“The basic idea of welcoming immigrants to our shores is central to our way of life — it is in our DNA. We believe our diversity, our differences, when joined together by a common set of ideals, makes us stronger, makes us more creative, makes us different. From all these different strands, we make something new here in America.”
~President Barack Obama, July 4, 2014
Trauma Alert: Violence and Sexual Violence Stories
“Lesbian, Gay, Bisexual, Transgender, and Intersex (LGBTI) Individuals face discrimination due to their sexual orientation or gender identity and, in many countries, consensual same-sex acts are criminalized. These individuals may be targeted, harassed, hurt, or even killed in their home countries or country of refuge. PRM [The bureau of Population, Refugees, and Migration] works with UNHCR and NGOs to train staff on issues specific to displaced LGBTI populations, funds targeted protection and assistance programs, supports ongoing research, and ensures that LGBTI refugees resettled in the United States receive appropriate services and support,” reports The United States Department of State. However, as the borders have closed over the past four years, it has become more challenging to find refugee status in the United States.
Isolated and brutalized, criminalized by governments, shunned by families, and ostracized within the community at large, LGBT refugees and asylum-seekers are often denied asylum because their persecution is difficult to prove. To claim refugee status, they often have to come out even when coming out means prosecution if their case for asylum is denied.
“To be granted asylum, queer refugees need to prove to immigration authorities and judiciaries that they are queer, that they fear persecution on the grounds of their sexuality, and that such fear is well-founded,” reported (In)credibly Queer: Sexuality-based Asylum in the European Union in 2015. While their study focused on the experiences of refugees who found asylum in the European Union, the stories from the refugees regarding the risks within the world’s immigration systems are universal.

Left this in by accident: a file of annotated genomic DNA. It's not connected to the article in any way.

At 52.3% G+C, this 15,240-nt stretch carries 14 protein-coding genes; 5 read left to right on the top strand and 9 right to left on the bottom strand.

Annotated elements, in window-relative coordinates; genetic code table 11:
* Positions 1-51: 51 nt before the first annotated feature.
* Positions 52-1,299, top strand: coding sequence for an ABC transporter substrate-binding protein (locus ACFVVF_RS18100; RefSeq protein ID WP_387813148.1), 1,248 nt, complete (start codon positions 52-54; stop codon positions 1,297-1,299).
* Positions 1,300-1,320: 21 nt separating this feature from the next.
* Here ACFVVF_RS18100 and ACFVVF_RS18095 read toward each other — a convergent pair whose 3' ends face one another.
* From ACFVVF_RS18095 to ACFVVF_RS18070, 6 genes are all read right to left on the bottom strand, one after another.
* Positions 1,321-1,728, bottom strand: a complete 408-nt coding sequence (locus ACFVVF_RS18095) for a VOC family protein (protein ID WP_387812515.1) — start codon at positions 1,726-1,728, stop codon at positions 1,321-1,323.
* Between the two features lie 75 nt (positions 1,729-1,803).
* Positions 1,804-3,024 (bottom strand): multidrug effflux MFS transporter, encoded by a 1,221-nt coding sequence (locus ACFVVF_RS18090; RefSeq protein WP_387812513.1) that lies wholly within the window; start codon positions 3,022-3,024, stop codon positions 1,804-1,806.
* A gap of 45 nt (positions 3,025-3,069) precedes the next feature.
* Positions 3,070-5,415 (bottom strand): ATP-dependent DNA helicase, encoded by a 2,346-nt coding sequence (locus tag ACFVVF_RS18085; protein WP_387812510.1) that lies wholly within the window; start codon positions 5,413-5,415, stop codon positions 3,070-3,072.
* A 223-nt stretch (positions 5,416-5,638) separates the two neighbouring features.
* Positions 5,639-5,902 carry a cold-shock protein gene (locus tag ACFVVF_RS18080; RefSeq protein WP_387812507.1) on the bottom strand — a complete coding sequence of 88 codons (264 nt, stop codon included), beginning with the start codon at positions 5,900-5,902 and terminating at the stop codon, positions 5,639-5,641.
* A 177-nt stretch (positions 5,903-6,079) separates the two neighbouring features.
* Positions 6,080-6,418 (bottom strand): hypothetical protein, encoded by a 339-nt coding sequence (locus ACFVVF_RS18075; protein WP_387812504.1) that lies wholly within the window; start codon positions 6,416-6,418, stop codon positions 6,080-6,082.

Throughout Latin America, Africa and Asia, LGBT people are denied basic protections under the law and are frequently subjected to violence, arrest, imprisonment and even death.
In recent decades, LGBT refugees and asylum-seekers have journeyed to the United States seeking sanctuary from the discrimination and violence they encounter in their country-of-origin. ONA churches can join with other congregations, non-profit organizations and the LGBT community in their towns and cities to sponsor asylum-seekers and to raise awareness about their lives. Additionally, churches can respond to those who have been detained after asking for asylum at the nation’s southern border.
LGBT refugees, asylees and asylum-seekers are among the most vulnerable people in the United States today. Unlike most people who flee their homes for safety, these individuals are rarely supported by their extended families or fellow expatriates. Because of their nonconforming sexual orientation or gender identity, they are often excluded from the religious and immigrant communities that form the social safety net for most newly arrived refugees and asylees. Most churches will not help them. Without a support network, LGBT refugees struggle to find their way through a complex maze of employment, housing and social service systems.
In 2011, the UCC’s General Synod adopted this resolution on international LGBT human rights. It’s a good resource for your congregation to begin learning about the unique issues that face those who seek asylum.